Mars Helicopter Completes First One-Way Flight

Mars Helicopter Completes First One-Way Flight

NASA’s Mars helicopter has started a new phase of its mission. Late last week, Ingenuity lifted off from Wright Brothers Field, but unlike all its previous flights, this fifth one didn’t end in the same place. This first one-way flight ended in another landing zone 423 feet (129 meters) to the south. This comes as NASA has extended Ingenuity’s mission into the summer, ensuring we’ll see more record-setting flights.

The fifth Ingenuity flight began at 3:26 PM EDT (12:33 PM local Mars time) and lasted a total of 108 seconds. Unlike a recent failed test, the drone completed its startup sequence before the system timed out. NASA has been hesitant to transmit updated software to fix this bug, as the robot correctly transitions to flight mode about 85 percent of the time. After lifting off, the helicopter rose to 423 feet (129 meters), its highest altitude yet.

NASA chose the new base of operations based on data gathered during the drone’s fourth flight, making this the first aerial scout operation on another planet. The team created digital elevation maps indicating that the new landing zone was completely flat with no major obstructions. This is a vital part of the helicopter’s operation as it cannot be controlled in real-time from Earth. We have to trust that the onboard hazard avoidance programming can handle whatever comes its way.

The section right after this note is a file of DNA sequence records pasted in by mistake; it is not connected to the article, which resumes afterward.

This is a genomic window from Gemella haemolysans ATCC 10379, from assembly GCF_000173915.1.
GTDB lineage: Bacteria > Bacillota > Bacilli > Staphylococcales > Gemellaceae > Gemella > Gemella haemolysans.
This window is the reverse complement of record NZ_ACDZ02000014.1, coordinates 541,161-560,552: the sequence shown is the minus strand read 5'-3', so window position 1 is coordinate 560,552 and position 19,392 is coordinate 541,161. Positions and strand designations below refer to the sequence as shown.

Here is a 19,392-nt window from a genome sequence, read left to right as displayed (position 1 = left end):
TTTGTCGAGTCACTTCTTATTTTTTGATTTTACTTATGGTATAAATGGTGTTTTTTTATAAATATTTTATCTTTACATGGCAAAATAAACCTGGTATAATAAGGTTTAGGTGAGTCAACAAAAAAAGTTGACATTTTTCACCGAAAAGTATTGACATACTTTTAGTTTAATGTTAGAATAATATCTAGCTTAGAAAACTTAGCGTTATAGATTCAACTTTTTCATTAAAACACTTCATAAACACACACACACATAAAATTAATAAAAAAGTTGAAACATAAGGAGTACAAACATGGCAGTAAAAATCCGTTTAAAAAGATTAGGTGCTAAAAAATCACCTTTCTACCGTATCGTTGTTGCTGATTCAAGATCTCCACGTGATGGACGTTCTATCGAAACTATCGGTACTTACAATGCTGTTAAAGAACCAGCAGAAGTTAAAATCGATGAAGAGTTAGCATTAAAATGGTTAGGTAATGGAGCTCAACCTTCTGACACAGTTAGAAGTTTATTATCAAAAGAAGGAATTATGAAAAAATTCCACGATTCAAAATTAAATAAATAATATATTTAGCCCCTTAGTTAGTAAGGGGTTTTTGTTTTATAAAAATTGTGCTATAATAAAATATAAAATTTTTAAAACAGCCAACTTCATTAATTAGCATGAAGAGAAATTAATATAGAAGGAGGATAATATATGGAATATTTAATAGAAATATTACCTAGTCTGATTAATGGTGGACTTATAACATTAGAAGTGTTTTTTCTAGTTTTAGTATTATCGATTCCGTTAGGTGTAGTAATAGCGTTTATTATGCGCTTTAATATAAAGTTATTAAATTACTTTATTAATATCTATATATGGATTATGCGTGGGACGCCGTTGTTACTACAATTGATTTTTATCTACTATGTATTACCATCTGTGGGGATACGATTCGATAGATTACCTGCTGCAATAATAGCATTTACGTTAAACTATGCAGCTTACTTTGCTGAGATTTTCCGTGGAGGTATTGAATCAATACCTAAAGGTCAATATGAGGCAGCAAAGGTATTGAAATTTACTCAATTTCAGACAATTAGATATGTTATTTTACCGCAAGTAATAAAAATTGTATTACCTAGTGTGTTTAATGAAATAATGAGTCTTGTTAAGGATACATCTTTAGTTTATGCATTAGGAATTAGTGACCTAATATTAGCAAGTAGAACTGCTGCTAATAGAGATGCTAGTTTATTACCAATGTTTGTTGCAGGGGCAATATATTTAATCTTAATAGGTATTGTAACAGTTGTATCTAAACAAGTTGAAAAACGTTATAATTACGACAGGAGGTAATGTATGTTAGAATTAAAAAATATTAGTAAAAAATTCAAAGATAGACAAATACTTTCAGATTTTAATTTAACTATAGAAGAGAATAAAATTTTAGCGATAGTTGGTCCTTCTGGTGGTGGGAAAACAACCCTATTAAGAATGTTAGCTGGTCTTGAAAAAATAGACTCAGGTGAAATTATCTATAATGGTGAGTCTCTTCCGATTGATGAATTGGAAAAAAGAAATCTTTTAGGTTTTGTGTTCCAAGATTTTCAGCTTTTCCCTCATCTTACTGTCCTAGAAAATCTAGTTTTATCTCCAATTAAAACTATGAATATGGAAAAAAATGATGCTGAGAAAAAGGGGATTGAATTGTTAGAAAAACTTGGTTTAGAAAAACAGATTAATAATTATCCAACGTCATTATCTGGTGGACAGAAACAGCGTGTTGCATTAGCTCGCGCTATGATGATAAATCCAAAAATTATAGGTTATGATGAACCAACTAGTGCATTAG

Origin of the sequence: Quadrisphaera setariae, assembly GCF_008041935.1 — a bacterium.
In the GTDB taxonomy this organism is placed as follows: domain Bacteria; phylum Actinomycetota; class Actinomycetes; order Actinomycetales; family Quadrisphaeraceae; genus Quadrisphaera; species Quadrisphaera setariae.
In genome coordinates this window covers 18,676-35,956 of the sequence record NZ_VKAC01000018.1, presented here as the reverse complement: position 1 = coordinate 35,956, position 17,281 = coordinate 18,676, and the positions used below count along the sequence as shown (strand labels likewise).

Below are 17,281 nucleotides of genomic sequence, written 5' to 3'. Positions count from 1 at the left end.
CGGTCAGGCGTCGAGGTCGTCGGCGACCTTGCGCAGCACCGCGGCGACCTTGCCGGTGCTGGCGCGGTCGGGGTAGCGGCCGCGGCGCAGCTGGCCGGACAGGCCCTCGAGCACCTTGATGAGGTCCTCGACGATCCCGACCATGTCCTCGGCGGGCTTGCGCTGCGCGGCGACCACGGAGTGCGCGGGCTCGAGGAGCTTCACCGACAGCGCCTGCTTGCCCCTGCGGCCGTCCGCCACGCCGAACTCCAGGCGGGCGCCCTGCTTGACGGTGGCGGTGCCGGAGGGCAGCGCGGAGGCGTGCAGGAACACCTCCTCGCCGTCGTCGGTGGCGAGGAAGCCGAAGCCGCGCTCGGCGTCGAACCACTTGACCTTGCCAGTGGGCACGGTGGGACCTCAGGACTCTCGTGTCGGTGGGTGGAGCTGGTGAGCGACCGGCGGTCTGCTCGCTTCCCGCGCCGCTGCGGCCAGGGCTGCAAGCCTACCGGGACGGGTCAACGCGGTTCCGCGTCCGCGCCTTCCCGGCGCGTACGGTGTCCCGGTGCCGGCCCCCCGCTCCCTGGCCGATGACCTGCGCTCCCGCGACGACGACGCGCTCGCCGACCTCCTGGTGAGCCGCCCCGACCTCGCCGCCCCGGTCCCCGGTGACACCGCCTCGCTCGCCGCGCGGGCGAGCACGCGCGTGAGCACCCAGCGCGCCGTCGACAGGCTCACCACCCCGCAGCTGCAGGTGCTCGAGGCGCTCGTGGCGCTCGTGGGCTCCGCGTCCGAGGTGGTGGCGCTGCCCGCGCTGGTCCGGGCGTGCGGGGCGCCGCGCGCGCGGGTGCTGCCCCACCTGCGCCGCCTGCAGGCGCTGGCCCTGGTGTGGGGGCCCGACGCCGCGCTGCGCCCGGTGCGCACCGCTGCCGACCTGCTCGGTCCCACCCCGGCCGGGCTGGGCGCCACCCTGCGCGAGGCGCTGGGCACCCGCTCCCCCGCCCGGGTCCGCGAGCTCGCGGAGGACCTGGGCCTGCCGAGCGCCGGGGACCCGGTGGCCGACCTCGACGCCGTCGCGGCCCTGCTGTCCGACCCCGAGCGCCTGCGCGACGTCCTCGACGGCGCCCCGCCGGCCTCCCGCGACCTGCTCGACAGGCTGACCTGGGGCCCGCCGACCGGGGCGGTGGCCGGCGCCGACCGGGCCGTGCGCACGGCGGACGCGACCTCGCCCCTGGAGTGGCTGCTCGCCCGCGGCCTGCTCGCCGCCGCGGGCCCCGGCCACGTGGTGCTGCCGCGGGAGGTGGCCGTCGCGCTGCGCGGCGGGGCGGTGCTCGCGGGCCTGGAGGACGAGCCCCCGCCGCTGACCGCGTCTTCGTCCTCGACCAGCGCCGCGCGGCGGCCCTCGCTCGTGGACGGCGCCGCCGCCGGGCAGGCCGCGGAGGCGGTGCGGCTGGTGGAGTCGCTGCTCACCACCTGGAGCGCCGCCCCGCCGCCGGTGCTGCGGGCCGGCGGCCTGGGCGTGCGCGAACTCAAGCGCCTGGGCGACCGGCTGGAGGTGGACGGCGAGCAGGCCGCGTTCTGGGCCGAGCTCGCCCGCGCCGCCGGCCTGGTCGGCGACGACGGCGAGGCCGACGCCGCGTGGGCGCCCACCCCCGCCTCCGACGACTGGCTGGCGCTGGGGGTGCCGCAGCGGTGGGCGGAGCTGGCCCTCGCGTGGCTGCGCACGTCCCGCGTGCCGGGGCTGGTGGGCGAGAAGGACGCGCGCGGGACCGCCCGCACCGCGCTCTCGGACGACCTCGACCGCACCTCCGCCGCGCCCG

Excelsior! The #MarsHelicopter completed its 1st one-way trip and 5th flight on Mars. It touched down at its new location, kicking off a new demo phase where we test this new tech and see how it can aid future missions on Mars and other worlds. https://t.co/TNCdXWcKWE pic.twitter.com/YwxIjupbQI

— NASA JPL (@NASAJPL) May 8, 2021

Now that it’s safely on the surface, Ingenuity just has to wait for the Perseverance rover to catch up. The helicopter is, by necessity, built to be lightweight. Perseverance carries the communication equipment that sends data back to Earth, and the flying drone talks to the rover over the Zigbee wireless protocol. Ingenuity also runs on off-the-shelf hardware such as the Snapdragon 801 ARM chip that isn’t hardened for the harsh environment of Mars. Still, it’s holding up amazingly well so far.

Initially, Ingenuity was scheduled to stop flying late last month so the rover could start its science operations elsewhere, but Ingenuity’s success convinced mission managers to keep it going. Luckily, the area around Wright Brothers Field has proven scientifically interesting for the rover team. The goal is to squeeze in a few more flights over the next several months without slowing the rover’s operations. As part of this “operations demonstration,” NASA will be able to assess how flying assets like Ingenuity can support missions in the future.

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